Another major change is that the United Kingdom will have to consult with Cayman’s elected lawmakers before international treaties that affect the Islands are finalised. A similar rule was put in place for orders-in-council issued by the UK.

A number of appointed councils, most visibly the National Security Council and the Judicial and Legal Services Commission will serve to dilute some of the governor’s power with regard to choosing judges and making strategic decisions for the police service.

The National Security Council will consist of the governor, the premier, two other elected ministers appointed by the governor in consultation with the premier, the leader of the opposition or their designee, and two other members of civil society appointed by the governor after consultation with the premier. The deputy governor, police commissioner and the attorney general are on the body as non-voting members.

The Judicial and Legal Services Commission will consist of a chairperson, the President of the Court of Appeal (non-voting), a Cayman Islands judge or former judge, two people who hold or have held high judicial office in the Commonwealth or Ireland, and two attorneys qualified to practice in the Cayman Islands – one from the public sector and one from the private sector. All appointments are made by the Governor. The commission chairperson will be selected in consultation with the premier and opposition leader.

Other new appointed bodies created under the Constitution include: the Human Rights Commission – which monitors and safeguards human rights, the Commission for Standards in Public Life – which is aimed at policing and preventing public corruption and the Constitutional Commission – which monitors legal and policy issues in Cayman’s governing document.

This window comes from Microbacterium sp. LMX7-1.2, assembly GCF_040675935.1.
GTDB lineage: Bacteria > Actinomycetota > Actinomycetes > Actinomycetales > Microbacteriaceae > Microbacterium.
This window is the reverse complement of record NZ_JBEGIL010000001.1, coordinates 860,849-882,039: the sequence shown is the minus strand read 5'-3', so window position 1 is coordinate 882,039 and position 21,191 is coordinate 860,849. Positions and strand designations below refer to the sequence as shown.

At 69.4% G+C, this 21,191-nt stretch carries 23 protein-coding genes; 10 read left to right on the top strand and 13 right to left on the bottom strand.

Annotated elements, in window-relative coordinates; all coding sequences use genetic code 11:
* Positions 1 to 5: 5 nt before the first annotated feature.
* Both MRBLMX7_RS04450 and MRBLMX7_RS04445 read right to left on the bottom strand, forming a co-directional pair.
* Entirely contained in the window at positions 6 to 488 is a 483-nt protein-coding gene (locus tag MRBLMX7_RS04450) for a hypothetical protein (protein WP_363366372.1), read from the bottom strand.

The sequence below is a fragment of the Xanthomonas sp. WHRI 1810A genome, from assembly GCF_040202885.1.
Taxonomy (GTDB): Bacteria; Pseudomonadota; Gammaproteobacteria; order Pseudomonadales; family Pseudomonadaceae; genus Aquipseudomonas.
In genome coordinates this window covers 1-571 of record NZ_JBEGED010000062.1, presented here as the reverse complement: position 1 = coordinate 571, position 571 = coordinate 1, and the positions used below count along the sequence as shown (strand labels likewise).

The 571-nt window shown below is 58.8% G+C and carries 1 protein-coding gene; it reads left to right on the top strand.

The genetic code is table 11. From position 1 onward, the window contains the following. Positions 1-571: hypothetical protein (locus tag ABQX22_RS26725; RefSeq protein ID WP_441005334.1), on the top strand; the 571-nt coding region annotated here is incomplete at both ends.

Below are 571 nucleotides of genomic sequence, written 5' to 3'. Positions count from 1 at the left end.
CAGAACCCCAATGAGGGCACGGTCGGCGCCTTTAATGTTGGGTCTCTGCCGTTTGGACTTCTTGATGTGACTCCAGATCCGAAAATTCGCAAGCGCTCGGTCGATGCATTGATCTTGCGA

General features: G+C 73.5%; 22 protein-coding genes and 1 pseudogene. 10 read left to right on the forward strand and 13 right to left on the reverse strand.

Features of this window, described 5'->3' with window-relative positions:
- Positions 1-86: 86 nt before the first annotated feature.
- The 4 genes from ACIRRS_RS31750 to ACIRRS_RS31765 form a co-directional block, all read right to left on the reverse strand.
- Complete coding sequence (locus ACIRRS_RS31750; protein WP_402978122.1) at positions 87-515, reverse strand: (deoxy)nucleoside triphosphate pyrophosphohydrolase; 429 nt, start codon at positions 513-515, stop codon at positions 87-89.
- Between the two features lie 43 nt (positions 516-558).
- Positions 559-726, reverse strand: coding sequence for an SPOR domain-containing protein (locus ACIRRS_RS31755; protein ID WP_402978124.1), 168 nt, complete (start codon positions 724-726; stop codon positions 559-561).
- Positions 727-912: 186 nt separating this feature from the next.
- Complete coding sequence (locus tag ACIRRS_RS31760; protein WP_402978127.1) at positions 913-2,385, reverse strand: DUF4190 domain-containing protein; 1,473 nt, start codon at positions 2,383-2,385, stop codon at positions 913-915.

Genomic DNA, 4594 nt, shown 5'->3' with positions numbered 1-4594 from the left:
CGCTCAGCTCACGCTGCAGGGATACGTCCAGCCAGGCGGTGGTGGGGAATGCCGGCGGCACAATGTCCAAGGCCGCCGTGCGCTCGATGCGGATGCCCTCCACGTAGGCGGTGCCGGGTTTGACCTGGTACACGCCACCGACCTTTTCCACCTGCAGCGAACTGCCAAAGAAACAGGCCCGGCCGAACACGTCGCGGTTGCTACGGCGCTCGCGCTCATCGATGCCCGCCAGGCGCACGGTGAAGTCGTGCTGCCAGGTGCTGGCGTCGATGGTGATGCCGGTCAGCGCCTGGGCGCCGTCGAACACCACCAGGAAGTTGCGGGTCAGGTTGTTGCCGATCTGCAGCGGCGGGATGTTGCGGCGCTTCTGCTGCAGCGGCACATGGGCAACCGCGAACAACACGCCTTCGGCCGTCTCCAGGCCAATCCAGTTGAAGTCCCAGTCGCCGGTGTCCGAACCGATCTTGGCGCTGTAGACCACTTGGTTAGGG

Under the new Constitution, the governor is generally obliged to follow the advice given by Cabinet unless he or she believes doing so would threaten the UK’s interests.

There will also be significant changes to the makeup of the Legislative Assembly.

The financial secretary will be removed from the people’s house, and the chief secretary’s position will be subsumed by the deputy governor – who must be a Caymanian. The attorney general will continue to attend LA and Cabinet meetings, but only as a legal advisor and not as a voting member. The attorney general will also no longer be in charge of criminal prosecutions; those duties now fall to a director or public prosecutions.

For the time being, Premier McKeeva Bush will take over the duties of finance minister, in addition to his responsibilities for the tourism, planning and financial services sectors. Financial Secretary Ken Jefferson will take up an as yet undefined post in government.